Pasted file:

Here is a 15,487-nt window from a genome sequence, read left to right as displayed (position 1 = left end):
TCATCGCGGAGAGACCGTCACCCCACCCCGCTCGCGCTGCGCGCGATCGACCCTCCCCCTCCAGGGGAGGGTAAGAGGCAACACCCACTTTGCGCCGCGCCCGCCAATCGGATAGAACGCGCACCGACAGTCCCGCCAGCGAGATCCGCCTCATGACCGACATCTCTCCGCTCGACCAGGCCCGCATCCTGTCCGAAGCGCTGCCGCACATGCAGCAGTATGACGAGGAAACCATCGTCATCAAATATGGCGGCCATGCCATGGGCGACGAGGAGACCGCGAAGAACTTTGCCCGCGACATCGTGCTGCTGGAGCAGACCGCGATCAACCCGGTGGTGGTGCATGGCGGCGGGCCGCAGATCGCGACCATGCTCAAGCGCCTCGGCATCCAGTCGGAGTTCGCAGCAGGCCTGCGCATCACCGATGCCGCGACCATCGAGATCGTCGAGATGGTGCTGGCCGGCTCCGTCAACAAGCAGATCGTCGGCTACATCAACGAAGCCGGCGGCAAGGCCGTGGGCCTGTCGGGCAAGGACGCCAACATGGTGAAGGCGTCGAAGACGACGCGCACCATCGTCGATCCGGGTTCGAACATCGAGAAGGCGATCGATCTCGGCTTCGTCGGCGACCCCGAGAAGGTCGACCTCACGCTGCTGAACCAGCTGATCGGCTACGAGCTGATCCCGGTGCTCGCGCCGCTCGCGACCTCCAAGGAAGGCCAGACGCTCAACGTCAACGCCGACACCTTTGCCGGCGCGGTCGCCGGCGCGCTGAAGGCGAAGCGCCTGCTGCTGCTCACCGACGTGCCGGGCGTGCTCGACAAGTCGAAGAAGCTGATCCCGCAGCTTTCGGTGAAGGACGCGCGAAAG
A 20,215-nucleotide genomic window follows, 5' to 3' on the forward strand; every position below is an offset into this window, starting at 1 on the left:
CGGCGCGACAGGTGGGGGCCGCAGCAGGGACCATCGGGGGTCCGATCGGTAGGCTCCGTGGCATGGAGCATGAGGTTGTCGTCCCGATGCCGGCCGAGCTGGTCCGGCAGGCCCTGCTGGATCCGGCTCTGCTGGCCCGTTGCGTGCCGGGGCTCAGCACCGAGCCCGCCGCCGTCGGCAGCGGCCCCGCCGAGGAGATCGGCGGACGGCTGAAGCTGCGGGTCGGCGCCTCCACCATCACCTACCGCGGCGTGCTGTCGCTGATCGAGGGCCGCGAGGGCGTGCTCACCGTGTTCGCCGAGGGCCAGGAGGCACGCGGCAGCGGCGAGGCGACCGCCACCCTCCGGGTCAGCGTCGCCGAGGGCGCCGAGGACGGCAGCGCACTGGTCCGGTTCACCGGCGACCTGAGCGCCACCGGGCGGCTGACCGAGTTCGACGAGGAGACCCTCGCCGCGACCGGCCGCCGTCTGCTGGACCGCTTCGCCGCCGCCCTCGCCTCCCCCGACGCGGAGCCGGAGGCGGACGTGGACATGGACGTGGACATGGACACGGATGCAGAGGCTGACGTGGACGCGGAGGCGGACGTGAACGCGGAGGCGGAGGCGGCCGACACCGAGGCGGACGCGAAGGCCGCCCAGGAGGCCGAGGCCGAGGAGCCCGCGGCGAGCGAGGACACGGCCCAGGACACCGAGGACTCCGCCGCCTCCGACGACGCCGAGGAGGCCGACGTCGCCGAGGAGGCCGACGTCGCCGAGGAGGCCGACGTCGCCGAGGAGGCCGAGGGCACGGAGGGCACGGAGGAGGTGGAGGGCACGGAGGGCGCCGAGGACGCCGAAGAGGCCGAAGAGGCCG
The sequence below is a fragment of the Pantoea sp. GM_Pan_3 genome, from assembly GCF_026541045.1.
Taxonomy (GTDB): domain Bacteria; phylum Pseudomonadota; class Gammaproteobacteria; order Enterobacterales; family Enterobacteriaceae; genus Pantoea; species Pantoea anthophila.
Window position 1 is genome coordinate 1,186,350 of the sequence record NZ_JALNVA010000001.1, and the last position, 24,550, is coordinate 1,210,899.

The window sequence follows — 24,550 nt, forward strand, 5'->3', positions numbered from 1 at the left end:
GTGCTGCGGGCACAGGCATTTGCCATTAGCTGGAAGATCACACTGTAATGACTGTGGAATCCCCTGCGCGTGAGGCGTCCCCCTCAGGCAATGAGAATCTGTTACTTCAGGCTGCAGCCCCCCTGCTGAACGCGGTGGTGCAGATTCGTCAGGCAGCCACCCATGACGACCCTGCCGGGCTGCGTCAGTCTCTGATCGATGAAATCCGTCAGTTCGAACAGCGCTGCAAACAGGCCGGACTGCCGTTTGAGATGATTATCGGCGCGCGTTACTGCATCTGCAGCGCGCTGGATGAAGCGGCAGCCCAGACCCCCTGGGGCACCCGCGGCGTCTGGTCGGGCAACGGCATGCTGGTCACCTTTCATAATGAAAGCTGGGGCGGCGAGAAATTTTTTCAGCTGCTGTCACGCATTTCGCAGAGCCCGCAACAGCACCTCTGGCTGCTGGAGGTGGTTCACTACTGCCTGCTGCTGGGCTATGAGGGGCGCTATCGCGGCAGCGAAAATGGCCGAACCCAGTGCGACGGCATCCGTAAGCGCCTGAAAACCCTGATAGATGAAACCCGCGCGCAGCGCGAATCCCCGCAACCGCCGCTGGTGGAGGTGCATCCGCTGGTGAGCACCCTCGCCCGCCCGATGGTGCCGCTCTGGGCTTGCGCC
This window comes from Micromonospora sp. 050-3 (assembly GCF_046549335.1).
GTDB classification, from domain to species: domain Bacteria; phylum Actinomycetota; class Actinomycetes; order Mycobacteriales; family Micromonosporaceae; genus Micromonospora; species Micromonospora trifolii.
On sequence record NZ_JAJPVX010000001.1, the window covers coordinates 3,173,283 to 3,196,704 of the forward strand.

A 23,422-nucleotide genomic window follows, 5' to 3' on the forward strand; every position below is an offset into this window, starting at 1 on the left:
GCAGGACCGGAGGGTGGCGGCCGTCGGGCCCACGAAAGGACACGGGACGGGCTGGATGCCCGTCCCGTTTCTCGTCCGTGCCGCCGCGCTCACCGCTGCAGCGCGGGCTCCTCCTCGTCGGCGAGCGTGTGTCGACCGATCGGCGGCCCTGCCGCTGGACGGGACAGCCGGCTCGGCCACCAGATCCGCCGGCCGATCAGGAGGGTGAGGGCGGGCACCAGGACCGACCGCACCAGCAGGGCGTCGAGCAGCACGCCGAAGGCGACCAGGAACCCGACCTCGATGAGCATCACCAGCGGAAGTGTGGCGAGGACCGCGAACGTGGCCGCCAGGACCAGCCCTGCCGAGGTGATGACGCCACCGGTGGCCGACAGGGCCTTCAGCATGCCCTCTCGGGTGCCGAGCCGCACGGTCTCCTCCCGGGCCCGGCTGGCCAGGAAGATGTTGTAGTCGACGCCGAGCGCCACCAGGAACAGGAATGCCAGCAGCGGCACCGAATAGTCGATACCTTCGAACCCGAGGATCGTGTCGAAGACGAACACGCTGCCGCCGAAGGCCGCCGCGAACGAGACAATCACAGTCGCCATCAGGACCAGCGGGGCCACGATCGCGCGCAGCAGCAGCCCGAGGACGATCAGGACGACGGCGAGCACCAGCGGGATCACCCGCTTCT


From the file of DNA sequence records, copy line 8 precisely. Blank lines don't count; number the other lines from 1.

The window sequence follows — 24,550 nt, forward strand, 5'->3', positions numbered from 1 at the left end: